Another three miles through the woods and you reach the west Gore Store Road picnic area (BT-07, 8.9 miles) where there is parking, a toilet and picnic tables. Turn east and follow the black top road to the east picnic area and trailhead (BT-08, 9.1 miles). This was our second time to come here. We cached 4 gallons of water down the trail which we now carried as we looked for a place to camp. The woods for the next mile or so had extremely dense underbrush. A veritable thicket, so to speak. No camping there!
The trails crosses 3 pipelines, at miles 11.1 (BT-09), 11.8 (BT-10) and 12.3 (BT-11). The trail actually follows the pipeline at BT-10 for a few hundred feet.
At BT-12 (mile 12.8), the Sandhill loop takes off to the southeast. The loop is 0.8 mile from BT-12 to BT-13 and takes you into a stand of 70 tall, long needle pines; classic East Texas piney woods. The forest is very open and if you are in the area looking for a campsite, you shouldn't have a problem here. The loop meets up again with the Turkey Creek Trail at BT-13 (mile 13.2). Cross Turkey Creek on a substantial metal bridge.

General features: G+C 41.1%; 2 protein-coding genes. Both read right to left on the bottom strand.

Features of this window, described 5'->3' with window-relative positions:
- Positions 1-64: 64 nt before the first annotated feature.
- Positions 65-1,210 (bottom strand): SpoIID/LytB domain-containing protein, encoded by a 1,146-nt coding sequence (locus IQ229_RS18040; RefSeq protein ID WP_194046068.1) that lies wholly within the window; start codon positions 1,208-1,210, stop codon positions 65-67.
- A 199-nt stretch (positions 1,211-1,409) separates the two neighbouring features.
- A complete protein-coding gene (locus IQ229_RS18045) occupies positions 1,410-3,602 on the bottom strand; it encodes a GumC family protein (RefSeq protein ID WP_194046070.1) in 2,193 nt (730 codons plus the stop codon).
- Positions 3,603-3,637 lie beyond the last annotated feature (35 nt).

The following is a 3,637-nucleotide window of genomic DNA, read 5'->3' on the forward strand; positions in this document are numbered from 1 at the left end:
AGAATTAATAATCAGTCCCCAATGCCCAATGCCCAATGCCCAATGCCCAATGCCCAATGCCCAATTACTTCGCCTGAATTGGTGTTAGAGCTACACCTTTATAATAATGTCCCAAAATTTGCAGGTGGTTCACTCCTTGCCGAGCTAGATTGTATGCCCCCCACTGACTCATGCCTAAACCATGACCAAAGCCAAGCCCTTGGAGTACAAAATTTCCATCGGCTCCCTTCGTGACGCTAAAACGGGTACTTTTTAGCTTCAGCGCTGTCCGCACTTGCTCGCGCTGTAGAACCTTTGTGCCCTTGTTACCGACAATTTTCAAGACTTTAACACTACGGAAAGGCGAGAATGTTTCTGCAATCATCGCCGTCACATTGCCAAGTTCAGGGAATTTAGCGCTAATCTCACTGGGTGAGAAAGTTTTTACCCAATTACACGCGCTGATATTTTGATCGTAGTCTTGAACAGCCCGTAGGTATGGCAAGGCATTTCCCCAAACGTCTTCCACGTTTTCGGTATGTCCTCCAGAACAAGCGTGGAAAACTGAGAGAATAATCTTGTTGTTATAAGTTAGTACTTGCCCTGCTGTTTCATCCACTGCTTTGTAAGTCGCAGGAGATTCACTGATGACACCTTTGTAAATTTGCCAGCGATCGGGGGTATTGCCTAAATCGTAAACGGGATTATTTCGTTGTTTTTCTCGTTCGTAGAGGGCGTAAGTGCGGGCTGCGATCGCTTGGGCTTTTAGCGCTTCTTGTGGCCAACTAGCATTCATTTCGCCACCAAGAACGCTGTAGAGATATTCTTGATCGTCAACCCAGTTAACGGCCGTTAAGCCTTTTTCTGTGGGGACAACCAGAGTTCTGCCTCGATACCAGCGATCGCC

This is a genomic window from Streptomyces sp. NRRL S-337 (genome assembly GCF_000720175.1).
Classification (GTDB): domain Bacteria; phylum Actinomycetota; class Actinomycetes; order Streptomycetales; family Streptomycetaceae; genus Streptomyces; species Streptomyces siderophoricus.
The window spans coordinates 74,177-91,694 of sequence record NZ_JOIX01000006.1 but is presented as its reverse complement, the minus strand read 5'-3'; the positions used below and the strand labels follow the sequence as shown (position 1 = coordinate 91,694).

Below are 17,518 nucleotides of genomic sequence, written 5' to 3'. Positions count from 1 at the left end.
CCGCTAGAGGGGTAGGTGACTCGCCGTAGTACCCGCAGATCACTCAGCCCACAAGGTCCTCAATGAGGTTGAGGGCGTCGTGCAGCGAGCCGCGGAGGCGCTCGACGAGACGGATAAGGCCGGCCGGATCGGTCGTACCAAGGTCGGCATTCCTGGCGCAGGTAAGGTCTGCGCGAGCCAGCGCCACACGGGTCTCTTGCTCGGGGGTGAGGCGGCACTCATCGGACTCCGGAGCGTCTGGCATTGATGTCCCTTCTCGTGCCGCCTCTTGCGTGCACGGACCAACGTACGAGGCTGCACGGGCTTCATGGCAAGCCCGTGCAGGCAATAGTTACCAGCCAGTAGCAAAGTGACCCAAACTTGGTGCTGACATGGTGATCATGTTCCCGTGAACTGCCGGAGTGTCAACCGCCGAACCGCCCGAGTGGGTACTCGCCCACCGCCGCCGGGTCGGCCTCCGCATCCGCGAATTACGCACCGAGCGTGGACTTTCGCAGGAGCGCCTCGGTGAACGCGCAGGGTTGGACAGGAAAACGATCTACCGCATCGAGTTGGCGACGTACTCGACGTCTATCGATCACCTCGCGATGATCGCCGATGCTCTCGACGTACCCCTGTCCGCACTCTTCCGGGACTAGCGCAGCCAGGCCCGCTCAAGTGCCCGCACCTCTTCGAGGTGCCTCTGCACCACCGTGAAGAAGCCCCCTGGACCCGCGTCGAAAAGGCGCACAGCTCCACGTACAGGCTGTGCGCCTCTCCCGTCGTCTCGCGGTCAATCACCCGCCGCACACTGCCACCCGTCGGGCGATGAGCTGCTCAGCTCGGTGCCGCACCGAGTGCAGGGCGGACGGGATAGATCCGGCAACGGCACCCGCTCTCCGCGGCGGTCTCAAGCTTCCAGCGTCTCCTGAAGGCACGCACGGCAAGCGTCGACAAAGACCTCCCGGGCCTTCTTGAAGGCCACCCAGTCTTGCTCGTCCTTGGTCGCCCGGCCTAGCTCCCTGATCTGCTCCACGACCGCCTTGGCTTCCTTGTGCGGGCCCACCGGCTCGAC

At about 13.8 miles, cross a scenic slough and at 14.0 miles (BT-14) cross Village Mills Creek. On the other side of the bridge are a network of trails that all lead to the south trailhead. The Turkey Creek Trail was the most scenic, taking you past the Cypress Slough Area. There is a high water cut-off, just in case.
The south trailhead is known as the Kirby Nature Trail and is off of FM 420. Besides the pit toilets and picnic benches, there is an Environmental Education Center. Just west on FM 420 is an overflow parking lot.
Though the park literature has the trail at 17.5 miles, by my reckoning it is only 15.0 miles. Since all my other mileages matched with the Park's, I feel confident that it is closer to 15 and possibly the 17.5 include the extra loop trails.
Info: Big Thicket web site. Visitor Center and Information (409) 951-6725. A free back country permit is needed. Camping is at-large.
Location: For the south trailhead, go north out of Beaumont on US Highway 69-287 about 27 miles to FM 420. The Big Thicket Headquarters and Visitor Center is on the northeast corner, Take FM 420 east for 2.6 miles to the trailhead and Environmental Education Center.
Weatherproof Topographic Maps at
OuachitaMaps.com - Hiking Trails of the Ouachitas and Ozarks